## Generalized Coordinates

In order to describe the motion of a system mathematically we need to be able to specify the instantaneous configuration of the system - the position. For example the motion of a projectile can be specified by the horizontal distance of the projectile from the start point and the height of the projectile above the ground while the position of a pendulum can be specified by the angle the pendulum makes with the vertical. In both of these examples, one coordinate is required, so the system is said to have one degree of freedom. In general, if coordinates are required the system is said to have n degrees of freedom.

An independent coordinate which describes the configuration of the system is called a generalised coordinate. The generalised coordinate may be a distance in a certain direction, a length along a curve, an angle or some other measure. Even for motion in a straight line along the – axis, the generalised coordinate may not be but can be any single valued function of so a unique value of the function corresponds to a unique value of Corresponding to each generalised coordinate q there is a generalised velocity and the state of the system is uniquely defined by the coordinates (in two dimensions). These coordinates are displayed on a phase space diagram to give the phase curves.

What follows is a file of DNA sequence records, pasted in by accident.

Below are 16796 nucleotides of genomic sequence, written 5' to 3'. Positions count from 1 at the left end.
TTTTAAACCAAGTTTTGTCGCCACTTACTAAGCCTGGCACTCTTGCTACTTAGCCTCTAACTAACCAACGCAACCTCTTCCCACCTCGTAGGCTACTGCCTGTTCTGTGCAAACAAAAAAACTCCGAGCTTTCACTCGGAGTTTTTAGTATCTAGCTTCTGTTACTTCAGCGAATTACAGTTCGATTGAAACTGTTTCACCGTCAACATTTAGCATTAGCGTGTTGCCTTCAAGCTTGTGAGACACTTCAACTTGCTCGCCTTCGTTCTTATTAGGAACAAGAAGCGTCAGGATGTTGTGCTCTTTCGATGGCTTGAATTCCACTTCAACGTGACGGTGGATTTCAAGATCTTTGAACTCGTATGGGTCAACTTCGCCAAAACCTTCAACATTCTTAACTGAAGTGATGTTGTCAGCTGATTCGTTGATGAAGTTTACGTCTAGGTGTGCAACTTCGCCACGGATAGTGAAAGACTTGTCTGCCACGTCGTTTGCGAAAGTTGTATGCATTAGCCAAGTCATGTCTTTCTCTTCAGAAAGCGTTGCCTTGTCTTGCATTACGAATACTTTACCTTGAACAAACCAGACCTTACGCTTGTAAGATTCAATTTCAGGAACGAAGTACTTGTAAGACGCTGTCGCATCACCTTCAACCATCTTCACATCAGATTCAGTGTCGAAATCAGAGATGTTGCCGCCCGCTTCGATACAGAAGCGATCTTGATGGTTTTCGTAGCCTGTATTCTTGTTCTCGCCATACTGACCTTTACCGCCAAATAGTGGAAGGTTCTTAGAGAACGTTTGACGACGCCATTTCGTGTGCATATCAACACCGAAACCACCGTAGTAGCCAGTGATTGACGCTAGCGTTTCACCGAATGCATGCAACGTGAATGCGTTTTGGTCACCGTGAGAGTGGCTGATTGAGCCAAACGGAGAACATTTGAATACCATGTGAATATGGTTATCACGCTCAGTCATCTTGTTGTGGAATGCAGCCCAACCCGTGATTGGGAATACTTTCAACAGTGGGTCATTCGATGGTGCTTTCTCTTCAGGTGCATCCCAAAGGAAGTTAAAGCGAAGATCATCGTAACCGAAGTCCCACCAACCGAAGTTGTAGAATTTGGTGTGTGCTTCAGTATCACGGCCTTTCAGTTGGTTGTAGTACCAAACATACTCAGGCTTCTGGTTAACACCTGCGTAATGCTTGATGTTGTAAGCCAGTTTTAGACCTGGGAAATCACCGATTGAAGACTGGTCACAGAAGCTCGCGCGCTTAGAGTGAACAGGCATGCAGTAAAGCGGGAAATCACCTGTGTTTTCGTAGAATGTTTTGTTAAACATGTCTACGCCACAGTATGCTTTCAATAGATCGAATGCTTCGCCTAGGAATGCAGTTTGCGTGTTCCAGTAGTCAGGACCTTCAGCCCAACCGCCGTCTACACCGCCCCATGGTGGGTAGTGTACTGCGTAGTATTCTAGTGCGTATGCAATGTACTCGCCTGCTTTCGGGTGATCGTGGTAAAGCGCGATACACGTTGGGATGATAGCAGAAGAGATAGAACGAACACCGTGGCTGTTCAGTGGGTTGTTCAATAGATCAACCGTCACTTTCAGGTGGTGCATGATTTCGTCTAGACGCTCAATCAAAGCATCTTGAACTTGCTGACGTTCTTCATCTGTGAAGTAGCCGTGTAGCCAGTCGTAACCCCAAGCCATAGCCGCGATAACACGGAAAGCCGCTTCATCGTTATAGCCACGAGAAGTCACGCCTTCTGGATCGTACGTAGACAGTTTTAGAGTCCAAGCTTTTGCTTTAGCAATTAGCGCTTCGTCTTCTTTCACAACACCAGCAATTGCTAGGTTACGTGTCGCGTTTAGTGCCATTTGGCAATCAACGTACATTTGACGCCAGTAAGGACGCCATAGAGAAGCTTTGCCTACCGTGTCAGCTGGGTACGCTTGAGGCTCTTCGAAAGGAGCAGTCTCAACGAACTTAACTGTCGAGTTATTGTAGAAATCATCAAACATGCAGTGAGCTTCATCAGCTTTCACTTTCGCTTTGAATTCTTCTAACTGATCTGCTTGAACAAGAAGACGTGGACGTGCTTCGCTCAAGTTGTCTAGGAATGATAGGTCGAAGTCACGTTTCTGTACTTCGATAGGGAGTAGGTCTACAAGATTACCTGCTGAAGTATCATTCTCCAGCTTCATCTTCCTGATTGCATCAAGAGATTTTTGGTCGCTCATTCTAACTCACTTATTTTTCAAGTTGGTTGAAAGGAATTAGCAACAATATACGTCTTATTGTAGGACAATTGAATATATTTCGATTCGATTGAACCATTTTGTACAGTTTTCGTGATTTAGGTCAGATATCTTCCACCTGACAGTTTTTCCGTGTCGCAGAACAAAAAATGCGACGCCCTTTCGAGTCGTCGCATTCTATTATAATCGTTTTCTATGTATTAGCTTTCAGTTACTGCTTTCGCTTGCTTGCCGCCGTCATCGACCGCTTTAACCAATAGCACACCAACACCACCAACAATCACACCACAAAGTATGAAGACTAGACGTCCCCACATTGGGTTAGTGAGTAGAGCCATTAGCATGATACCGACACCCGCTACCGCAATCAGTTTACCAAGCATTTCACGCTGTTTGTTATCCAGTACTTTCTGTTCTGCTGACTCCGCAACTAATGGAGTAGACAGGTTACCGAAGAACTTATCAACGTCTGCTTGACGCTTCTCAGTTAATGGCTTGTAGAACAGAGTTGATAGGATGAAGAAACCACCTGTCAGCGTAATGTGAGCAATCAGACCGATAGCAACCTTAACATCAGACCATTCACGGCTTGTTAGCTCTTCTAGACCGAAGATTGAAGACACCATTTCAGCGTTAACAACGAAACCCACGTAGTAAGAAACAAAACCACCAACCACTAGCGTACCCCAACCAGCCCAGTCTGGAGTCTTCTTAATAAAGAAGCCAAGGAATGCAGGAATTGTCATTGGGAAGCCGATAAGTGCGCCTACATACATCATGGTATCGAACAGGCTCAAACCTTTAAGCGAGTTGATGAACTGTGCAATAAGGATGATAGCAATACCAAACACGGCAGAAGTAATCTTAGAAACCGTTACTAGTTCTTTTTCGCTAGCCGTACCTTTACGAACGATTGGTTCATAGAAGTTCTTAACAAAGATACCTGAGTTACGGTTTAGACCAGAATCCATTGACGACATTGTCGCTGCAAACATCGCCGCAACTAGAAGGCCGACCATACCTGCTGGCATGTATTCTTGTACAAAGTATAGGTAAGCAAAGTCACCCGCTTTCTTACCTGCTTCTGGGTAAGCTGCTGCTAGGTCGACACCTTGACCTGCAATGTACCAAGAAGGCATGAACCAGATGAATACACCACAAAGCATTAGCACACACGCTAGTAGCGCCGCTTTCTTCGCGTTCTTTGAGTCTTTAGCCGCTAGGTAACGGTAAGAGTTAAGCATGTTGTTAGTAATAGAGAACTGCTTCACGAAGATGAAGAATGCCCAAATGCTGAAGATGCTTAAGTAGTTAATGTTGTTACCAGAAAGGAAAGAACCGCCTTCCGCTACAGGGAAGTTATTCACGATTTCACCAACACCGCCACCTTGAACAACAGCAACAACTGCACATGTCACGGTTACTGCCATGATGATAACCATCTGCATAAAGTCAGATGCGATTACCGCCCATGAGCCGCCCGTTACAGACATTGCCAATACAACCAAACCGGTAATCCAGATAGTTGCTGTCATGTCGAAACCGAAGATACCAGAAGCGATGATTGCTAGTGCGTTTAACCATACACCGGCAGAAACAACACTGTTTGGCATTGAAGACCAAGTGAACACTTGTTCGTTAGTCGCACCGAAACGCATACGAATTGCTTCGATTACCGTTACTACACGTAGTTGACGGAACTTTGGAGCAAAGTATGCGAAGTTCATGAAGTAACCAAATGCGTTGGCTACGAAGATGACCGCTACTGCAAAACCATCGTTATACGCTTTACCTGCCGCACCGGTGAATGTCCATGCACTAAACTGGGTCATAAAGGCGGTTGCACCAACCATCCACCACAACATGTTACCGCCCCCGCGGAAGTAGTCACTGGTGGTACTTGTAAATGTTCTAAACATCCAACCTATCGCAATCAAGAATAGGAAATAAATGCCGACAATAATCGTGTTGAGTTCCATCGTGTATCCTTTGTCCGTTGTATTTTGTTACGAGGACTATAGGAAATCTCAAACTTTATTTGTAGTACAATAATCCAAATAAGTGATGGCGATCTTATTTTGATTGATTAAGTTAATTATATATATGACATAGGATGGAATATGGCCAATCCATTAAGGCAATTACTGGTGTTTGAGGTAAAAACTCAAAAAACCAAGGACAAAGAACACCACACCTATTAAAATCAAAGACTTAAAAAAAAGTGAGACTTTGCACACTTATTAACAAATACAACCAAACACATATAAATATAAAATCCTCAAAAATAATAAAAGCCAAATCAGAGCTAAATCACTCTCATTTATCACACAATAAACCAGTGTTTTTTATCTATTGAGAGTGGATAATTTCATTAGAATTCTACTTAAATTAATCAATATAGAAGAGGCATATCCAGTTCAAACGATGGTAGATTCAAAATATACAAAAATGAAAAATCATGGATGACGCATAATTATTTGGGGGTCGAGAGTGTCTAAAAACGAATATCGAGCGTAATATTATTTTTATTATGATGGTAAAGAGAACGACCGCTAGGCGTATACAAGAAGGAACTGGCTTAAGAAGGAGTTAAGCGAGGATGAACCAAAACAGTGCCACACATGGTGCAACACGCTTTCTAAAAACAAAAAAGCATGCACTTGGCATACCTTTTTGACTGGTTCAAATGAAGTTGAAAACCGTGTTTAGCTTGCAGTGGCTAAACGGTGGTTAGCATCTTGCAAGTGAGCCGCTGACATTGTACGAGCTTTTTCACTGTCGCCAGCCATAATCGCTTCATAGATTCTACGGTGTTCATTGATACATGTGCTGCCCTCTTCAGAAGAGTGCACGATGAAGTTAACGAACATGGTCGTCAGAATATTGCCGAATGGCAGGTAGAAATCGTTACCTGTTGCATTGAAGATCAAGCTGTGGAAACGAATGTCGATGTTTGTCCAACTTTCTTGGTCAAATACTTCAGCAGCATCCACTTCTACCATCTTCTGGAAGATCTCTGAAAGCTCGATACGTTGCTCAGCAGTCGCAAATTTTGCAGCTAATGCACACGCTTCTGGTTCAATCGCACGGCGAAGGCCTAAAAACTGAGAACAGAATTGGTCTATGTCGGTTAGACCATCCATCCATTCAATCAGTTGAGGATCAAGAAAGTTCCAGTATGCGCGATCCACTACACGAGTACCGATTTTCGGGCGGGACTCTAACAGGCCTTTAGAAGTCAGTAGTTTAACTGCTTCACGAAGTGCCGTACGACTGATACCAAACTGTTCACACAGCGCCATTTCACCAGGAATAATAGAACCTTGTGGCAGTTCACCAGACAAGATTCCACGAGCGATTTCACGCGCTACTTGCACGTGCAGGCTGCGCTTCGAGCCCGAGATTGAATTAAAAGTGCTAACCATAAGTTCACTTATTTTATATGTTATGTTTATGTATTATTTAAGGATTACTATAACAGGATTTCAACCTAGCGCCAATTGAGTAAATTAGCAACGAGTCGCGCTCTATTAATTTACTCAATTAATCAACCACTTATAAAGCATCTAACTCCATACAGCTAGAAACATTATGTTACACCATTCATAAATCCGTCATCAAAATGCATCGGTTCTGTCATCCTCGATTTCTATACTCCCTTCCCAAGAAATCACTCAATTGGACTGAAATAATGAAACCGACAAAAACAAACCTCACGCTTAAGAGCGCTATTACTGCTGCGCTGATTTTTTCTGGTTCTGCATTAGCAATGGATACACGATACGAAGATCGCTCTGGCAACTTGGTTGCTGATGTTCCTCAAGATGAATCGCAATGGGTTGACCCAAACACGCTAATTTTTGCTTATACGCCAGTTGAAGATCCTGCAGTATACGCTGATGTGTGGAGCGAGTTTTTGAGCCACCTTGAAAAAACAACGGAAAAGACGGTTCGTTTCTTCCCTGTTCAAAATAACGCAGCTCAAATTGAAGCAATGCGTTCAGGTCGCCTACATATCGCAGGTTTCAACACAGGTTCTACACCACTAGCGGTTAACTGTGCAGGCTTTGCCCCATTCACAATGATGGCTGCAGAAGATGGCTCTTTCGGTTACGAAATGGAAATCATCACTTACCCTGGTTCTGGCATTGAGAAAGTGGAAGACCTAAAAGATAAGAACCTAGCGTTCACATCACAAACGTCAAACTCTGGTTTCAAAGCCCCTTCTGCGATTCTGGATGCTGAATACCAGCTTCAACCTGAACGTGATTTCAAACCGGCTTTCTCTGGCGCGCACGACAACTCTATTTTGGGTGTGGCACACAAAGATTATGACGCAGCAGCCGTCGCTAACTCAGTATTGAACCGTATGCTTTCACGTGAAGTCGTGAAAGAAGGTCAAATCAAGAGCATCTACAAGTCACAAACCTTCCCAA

Of course the choice of coordinates is arbitrary and the equations of motion independent of this choice (a basic law of physics) so the form of the equations of motion is the same whatever the choice of coordinates.

Example:  are two representations of the same system with The first gives rise to equation of motion The second gives rise to equation